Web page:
Revlon Inc. Chairman Michel C. Bergerac and other members of Revlon management will not participate as investors in the company's pending $1.8 billion leveraged buyout so they can avoid "conflicts of interest" in protecting shareholders, Revlon officials said yesterday.

The offer to buy back stock in the firm by Forstmann Little & Co., which was put together with the approval of Revlon management, is an attempt to defeat a hostile takeover bid for Revlon by Pantry Pride Inc., a drug-store chain.

However, sources said that, no matter who prevails in the takeover fight, Bergerac would still receive more than $20 million under a special "golden parachute" payment, while about 10 other top Revlon executives would receive a total of $50 million in similar payments if the company is acquired. Golden parachutes are payments designed to compensate top executives of companies that are acquired. The Revlon executives also would receive millions in profits by selling their Revlon stock in such a transaction, sources said.

Bergerac made the decision not to participate as an investor in the leveraged buyout after being accused by Pantry Pride of taking advantage of the company's stockholders. The Fort Lauderdale, Fla. company has been attempting a hostile takeover of Revlon since August. Pantry Pride attacked both Bergerac's golden-parachute agreement and his role as an investor in the leveraged buyout organized by Forstmann Little, a New York-based investment firm.

"This Bergerac withdrawing as an investor in the buyout is to remove the appearance of conflict," Revlon Vice President Roger Shelley said yesterday. "The reason he did it was so there should be no confusion as to the motivation behind the buyout agreement. His purpose has always been to make certain he gets the best possible value for Revlon stockholders, and his other major concern has been for Revlon employes."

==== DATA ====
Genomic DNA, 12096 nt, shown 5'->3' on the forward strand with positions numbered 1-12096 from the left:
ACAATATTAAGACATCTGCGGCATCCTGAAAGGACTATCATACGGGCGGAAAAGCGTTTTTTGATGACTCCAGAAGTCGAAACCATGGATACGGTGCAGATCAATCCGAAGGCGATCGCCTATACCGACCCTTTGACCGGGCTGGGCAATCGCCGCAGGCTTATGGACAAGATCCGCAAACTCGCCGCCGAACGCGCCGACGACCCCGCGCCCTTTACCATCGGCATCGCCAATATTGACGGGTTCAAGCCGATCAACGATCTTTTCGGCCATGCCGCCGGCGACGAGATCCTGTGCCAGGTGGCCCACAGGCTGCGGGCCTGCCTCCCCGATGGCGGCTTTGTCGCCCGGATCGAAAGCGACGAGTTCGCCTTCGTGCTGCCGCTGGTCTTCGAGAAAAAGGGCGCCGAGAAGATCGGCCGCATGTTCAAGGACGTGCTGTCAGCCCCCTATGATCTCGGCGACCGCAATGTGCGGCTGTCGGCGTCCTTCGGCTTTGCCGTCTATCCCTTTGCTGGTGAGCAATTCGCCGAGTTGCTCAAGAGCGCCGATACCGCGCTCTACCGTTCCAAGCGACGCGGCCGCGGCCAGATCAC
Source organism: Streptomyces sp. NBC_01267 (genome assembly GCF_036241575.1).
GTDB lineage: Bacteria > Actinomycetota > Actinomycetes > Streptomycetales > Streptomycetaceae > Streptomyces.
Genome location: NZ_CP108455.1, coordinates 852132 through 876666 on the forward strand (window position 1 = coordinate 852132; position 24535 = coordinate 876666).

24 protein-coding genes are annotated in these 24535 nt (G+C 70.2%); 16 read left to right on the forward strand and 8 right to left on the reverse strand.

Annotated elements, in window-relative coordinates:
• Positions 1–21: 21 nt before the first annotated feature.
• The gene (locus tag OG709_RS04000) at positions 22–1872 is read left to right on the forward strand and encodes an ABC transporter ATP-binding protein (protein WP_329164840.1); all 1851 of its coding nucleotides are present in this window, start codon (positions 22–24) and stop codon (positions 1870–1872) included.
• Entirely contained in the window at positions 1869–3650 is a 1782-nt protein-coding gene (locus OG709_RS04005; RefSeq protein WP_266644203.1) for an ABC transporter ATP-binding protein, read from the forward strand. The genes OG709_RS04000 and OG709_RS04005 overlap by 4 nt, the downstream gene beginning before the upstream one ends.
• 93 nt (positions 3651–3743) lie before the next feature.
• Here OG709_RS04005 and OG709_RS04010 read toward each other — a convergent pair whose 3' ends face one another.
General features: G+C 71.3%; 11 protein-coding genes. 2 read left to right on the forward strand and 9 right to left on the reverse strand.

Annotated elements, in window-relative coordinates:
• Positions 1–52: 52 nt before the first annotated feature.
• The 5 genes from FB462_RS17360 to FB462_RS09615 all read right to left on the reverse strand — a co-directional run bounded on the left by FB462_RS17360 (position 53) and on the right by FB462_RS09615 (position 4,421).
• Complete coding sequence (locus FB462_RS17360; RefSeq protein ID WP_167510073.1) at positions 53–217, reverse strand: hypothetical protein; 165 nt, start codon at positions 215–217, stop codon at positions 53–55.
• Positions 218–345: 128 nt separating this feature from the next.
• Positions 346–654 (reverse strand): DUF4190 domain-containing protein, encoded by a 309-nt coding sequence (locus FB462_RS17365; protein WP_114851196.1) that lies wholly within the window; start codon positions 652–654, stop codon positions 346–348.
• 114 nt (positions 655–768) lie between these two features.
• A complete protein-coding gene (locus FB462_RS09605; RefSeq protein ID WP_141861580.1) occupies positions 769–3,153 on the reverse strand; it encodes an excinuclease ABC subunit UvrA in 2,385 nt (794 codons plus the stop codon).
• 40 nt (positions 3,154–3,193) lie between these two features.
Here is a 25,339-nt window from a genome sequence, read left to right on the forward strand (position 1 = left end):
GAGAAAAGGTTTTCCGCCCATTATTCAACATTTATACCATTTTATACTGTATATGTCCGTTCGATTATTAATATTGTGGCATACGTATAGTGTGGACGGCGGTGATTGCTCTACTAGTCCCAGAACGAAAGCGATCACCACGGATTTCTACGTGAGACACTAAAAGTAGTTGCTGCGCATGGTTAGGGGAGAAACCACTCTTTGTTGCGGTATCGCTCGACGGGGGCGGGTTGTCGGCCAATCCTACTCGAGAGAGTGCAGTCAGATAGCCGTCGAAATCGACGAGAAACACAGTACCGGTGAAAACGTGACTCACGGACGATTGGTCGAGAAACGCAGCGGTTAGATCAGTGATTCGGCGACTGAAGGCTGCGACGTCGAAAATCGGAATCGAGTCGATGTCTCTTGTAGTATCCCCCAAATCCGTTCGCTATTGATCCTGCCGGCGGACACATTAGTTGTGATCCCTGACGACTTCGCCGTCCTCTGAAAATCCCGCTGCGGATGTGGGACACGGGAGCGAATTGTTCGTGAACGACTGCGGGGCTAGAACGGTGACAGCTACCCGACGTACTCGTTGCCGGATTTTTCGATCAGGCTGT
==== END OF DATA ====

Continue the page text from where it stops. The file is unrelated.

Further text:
In most leveraged buyouts, a public company is acquired by a group of investors, including management, who buy the company from stockholders using a combination of cash and borrowed funds.

In Revlon's leveraged buyout, an investor group led by Forstmann Little increased its offer for the company to $57.25 a share in cash over the weekend. The revised proposal was approved by Revlon directors. Forstmann Little had offered $56 a share earlier this month, but that offer was topped by Pantry Pride's bid of $56.25 a share.

Pantry Pride officials had no comment yesterday on whether they would make another offer, but certain provisions in the new agreement between Forstmann Little and Revlon could discourage competing proposals. For example, Revlon has agreed to sell its vision-care businesses and its clinical laboratories subsidiary to Forstmann Little for $525 million if any other investor acquires 40 percent of Revlon. Revlon also has agreed to sell its worldwide beauty-products business to Adler & Shaykin, a New York firm specializing in buyouts, for $900 million, whatever the outcome.

An important element in Forstmann Little's new bid for Revlon is its offer to exchange new bonds that are designed to yield 17 percent for Revlon's outstanding 11.75 percent 10-year bonds. This provision of the Forstmann Little offer will help to gain the support of Revlon stockholders who must choose between Pantry Pride's $56.25 a share offer and Forstmann Little's $57.25 a share bid. Under the Pantry Pride bid, stockholders would be paid more quickly.